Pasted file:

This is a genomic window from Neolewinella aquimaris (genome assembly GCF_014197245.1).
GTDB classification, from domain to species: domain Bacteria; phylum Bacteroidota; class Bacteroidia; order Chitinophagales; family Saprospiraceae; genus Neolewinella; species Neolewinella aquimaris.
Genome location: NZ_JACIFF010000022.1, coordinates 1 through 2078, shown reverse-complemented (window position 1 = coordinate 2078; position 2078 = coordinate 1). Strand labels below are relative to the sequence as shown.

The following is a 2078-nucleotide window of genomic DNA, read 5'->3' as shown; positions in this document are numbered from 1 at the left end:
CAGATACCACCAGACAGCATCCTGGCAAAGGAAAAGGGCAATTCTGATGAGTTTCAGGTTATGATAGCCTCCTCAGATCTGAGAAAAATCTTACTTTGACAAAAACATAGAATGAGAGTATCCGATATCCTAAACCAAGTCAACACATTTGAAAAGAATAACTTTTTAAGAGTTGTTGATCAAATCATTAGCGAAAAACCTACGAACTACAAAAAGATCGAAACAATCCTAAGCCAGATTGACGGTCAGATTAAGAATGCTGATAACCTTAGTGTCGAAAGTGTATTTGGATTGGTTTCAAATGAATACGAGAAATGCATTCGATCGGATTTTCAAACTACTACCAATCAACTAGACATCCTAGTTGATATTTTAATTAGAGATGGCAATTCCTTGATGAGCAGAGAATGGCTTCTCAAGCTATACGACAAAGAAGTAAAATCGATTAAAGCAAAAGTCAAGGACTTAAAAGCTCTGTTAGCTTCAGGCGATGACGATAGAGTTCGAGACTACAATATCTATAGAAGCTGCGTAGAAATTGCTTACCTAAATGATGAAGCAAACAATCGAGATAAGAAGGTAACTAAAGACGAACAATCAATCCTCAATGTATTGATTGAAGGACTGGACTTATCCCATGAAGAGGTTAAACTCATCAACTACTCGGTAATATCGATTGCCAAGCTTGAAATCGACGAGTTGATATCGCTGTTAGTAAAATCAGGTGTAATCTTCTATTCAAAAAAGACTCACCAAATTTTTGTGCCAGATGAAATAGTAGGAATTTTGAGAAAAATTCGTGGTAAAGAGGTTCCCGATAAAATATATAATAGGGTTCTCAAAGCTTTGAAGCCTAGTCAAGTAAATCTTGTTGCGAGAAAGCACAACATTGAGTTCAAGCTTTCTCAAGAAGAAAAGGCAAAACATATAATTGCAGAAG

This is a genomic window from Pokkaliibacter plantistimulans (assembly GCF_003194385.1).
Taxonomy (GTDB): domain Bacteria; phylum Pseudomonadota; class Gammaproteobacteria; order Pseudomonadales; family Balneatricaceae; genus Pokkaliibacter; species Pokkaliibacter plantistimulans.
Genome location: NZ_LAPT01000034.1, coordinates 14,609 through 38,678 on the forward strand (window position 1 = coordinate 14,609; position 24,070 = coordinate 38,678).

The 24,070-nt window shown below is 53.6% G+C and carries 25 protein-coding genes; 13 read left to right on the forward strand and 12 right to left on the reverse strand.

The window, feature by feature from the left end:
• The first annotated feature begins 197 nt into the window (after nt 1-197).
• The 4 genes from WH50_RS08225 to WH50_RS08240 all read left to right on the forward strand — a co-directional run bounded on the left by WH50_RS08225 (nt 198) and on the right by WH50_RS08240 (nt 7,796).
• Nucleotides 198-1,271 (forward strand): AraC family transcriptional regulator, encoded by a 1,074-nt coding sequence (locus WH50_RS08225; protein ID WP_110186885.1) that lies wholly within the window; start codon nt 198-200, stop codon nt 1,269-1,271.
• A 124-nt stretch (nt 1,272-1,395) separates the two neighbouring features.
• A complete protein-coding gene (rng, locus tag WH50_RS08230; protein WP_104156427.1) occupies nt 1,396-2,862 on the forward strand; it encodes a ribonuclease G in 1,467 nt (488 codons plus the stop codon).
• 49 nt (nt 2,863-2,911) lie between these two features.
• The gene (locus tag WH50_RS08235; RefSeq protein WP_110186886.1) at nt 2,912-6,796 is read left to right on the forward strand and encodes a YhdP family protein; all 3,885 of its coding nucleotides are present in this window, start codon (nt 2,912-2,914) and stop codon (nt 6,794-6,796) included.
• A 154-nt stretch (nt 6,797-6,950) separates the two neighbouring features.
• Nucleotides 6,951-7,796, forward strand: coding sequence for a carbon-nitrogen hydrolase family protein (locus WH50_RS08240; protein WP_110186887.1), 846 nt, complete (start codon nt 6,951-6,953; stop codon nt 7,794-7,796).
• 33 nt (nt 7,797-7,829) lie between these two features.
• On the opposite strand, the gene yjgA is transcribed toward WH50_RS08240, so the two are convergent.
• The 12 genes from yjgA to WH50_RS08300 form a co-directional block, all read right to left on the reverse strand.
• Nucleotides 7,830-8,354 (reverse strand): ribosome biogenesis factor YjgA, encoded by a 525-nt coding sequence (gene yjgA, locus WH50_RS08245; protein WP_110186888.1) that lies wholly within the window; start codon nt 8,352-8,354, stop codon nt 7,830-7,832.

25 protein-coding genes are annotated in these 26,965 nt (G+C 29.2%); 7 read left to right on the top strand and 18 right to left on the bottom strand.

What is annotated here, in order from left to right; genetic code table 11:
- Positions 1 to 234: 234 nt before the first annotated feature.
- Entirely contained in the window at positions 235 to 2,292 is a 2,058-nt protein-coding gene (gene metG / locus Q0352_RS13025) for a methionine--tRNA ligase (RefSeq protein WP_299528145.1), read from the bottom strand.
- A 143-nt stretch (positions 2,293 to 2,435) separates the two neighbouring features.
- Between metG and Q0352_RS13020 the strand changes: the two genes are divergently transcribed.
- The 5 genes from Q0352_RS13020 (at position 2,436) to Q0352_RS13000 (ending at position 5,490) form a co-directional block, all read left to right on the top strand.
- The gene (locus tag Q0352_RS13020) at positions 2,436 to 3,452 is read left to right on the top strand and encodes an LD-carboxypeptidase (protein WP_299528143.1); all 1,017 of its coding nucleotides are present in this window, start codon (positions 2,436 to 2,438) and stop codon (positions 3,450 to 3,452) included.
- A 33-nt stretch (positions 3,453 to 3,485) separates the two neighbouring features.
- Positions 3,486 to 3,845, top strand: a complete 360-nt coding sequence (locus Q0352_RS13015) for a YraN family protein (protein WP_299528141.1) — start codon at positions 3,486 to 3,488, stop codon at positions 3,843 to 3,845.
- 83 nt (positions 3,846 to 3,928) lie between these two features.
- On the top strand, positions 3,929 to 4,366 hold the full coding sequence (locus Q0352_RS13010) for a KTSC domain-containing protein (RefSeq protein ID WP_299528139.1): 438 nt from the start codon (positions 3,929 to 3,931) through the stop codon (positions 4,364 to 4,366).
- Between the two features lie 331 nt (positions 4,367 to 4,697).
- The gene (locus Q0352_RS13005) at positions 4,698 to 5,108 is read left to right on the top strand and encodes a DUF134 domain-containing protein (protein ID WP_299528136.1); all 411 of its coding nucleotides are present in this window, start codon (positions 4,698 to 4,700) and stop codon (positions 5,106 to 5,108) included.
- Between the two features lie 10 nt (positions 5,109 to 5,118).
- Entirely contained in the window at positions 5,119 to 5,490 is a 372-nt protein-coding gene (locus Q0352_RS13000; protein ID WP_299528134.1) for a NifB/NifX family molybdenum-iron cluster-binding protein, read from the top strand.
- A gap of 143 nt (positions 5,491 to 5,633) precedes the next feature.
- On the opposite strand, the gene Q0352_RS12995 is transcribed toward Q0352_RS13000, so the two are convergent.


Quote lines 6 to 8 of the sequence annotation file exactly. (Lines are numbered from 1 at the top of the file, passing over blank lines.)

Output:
This is a genomic window from Pokkaliibacter plantistimulans (assembly GCF_003194385.1).
Taxonomy (GTDB): domain Bacteria; phylum Pseudomonadota; class Gammaproteobacteria; order Pseudomonadales; family Balneatricaceae; genus Pokkaliibacter; species Pokkaliibacter plantistimulans.
Genome location: NZ_LAPT01000034.1, coordinates 14,609 through 38,678 on the forward strand (window position 1 = coordinate 14,609; position 24,070 = coordinate 38,678).